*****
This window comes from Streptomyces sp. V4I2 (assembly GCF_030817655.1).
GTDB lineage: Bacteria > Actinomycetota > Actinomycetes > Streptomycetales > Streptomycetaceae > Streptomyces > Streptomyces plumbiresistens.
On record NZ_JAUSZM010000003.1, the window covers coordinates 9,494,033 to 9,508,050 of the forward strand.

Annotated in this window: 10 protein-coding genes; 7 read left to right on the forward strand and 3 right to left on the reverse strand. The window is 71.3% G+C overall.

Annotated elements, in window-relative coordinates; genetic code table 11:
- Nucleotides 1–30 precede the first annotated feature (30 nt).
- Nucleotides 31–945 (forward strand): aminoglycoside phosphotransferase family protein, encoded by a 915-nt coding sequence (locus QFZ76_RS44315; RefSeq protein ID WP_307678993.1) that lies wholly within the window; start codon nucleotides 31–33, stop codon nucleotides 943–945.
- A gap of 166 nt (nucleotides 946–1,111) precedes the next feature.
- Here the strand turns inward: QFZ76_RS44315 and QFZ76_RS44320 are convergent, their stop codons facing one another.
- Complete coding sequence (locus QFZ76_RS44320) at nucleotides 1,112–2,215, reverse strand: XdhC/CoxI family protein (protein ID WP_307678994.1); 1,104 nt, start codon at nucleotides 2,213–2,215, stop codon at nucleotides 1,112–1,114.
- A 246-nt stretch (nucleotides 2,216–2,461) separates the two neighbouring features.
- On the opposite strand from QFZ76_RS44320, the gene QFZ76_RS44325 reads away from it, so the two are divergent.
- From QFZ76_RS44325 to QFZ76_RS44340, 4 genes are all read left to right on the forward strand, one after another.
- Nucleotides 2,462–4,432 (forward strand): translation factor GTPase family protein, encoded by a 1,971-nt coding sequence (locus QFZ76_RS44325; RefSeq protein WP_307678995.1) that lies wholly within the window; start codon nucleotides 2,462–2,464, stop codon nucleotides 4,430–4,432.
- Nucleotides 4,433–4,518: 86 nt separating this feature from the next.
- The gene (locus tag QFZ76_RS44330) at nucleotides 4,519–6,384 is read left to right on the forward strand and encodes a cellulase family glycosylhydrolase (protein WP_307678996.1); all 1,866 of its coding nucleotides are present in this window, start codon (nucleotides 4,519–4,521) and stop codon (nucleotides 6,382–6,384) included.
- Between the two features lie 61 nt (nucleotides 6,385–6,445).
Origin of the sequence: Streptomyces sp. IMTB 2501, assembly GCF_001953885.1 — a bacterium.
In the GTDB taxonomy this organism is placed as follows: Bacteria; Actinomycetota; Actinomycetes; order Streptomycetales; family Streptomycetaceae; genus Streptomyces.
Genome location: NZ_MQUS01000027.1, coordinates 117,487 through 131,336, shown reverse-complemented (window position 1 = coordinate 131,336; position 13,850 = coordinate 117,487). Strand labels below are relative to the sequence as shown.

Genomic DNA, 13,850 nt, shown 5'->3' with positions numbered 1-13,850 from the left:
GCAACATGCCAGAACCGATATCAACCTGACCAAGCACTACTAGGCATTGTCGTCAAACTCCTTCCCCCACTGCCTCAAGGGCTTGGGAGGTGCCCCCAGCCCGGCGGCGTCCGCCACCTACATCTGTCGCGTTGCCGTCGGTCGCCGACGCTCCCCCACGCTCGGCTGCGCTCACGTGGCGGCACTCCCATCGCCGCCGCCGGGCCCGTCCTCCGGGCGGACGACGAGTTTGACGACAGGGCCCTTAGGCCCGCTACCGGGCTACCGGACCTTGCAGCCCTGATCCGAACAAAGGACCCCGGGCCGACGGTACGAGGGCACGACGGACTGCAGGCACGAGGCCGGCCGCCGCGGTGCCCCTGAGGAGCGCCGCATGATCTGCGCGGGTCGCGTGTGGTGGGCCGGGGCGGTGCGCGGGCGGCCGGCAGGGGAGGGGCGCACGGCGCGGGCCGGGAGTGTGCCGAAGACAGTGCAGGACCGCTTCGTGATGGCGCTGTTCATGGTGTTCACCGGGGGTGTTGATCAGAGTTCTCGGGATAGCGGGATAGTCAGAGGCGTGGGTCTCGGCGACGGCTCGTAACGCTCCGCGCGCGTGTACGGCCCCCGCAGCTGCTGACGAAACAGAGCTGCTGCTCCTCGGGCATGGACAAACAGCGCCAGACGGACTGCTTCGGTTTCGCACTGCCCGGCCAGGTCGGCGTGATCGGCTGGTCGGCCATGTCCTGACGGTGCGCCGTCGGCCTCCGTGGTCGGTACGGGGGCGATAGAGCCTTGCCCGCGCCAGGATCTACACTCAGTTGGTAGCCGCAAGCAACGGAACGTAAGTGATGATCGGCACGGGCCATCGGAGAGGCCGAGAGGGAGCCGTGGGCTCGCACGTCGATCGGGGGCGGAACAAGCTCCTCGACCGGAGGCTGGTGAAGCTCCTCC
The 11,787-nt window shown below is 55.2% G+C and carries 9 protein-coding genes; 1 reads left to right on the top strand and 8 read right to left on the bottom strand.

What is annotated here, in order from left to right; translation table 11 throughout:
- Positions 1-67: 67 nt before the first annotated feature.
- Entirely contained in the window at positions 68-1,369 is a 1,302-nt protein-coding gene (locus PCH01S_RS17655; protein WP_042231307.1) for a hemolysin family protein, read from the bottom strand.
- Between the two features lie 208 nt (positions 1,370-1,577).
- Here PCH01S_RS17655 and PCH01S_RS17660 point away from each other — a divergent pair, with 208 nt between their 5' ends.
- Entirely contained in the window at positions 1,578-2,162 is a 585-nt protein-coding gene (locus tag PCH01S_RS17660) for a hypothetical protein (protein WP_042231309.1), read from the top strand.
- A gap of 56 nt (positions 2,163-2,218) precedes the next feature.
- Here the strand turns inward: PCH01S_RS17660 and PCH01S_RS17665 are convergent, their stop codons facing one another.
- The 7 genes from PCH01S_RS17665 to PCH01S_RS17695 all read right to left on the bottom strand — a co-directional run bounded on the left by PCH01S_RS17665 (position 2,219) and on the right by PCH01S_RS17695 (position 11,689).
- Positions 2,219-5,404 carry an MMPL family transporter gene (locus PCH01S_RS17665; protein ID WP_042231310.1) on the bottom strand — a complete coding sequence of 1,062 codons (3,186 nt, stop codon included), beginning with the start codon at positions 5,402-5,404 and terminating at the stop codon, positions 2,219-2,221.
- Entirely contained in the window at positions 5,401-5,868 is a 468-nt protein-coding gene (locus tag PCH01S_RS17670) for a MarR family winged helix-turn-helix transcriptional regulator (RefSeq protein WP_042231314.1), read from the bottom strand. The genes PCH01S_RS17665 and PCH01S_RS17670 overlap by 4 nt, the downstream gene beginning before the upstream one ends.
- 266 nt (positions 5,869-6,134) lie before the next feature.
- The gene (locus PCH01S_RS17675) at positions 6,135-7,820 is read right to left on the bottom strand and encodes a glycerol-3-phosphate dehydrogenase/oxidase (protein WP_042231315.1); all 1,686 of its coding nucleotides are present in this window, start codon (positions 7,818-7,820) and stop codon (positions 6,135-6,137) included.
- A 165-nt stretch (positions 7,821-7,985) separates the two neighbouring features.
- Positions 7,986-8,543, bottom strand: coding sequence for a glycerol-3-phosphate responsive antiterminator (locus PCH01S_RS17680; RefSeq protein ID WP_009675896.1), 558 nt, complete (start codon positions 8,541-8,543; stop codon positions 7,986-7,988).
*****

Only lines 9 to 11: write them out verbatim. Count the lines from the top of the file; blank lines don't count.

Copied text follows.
- Here the strand turns inward: QFZ76_RS44315 and QFZ76_RS44320 are convergent, their stop codons facing one another.
- Complete coding sequence (locus QFZ76_RS44320) at nucleotides 1,112–2,215, reverse strand: XdhC/CoxI family protein (protein ID WP_307678994.1); 1,104 nt, start codon at nucleotides 2,213–2,215, stop codon at nucleotides 1,112–1,114.
- A 246-nt stretch (nucleotides 2,216–2,461) separates the two neighbouring features.